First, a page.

Definitions for proselyteˈprɒs əˌlaɪt
This page provides all possible meanings and translations of the word proselyte
Random House Webster's College Dictionary
pros•e•lyteˈprɒs əˌlaɪt(n.; v.)-lyt•ed, -lyt•ing.
(n.)a person who has changed from one opinion, religious belief, sect, or the like to another; convert.
Origin of proselyte:
1325–75; ME < LL prosēlytus < Gk (Septuagint) prosḗlytos newcomer, proselyte, n. der. of Gk prosēly-, s., in n. derivation, of prosérchesthai to come, go to
a new convert; especially a gentile converted to Judaism
One who has recently converted to a religion or doctrine, especially a gentile converted to Judaism.
Origin: From proselite, from proselutus, from προσηλυτος (from πρό and λυτός), translation of גר in the Septuagint translation of the Torah (e.g., Exodus 12:49); also used in Matthew 23:15, Acts 2:10, Acts 6:5.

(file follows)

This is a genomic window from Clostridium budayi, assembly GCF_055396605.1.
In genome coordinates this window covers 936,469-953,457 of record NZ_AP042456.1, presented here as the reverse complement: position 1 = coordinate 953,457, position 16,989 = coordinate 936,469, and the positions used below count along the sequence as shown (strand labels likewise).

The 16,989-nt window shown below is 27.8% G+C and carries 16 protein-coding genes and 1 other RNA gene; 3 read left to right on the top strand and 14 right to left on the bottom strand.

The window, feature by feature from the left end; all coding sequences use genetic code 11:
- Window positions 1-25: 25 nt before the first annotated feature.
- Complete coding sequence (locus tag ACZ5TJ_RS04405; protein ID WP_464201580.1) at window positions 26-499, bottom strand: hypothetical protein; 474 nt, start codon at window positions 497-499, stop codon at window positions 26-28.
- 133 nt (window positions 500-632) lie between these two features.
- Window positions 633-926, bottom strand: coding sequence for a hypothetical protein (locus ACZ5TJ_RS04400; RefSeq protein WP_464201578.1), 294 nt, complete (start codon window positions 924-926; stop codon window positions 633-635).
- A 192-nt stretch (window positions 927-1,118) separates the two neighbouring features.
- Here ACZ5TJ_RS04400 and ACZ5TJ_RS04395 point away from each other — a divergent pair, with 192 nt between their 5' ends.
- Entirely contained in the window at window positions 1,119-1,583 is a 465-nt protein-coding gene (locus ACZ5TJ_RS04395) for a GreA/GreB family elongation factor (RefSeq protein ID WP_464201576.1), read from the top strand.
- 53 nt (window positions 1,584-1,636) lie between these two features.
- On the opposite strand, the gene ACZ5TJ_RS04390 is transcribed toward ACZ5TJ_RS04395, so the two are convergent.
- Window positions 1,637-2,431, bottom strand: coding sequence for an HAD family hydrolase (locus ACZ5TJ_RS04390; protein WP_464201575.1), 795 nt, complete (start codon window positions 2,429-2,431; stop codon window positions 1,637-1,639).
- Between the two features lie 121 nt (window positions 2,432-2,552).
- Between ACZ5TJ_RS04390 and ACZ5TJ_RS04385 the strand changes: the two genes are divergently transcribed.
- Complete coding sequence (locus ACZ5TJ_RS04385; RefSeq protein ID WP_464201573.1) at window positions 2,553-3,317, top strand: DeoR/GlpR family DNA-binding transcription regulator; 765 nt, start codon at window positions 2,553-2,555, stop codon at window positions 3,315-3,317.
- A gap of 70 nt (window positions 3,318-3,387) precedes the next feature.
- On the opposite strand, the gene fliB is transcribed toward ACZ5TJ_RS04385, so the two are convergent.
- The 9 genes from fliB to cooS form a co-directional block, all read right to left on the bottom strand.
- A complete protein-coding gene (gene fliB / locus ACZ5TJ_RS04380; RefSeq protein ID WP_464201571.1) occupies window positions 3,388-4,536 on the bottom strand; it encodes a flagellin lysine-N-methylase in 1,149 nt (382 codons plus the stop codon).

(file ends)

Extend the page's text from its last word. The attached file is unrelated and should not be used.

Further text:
a new convert especially a convert to some religion or religious sect, or to some particular opinion, system, or party; thus, a Gentile converted to Judaism, or a pagan converted to Christianity, is a proselyte
to convert to some religion, opinion, or system; to bring over
The biblical term "proselyte" is an anglicization of the Koine Greek term προσήλυτος/proselytos, as used in the Greek Old Testament for "stranger", i.e. a "newcomer to Israel"; a "sojourner in the land", and in the Greek New Testament for a first century convert to Judaism, generally from Ancient Greek religion. It is a translation of the Biblical Hebrew phrase גר תושב/ger toshav. Proselyte also has the more general meaning in English of a new convert to any particular religion or doctrine, also known as Proselytism.
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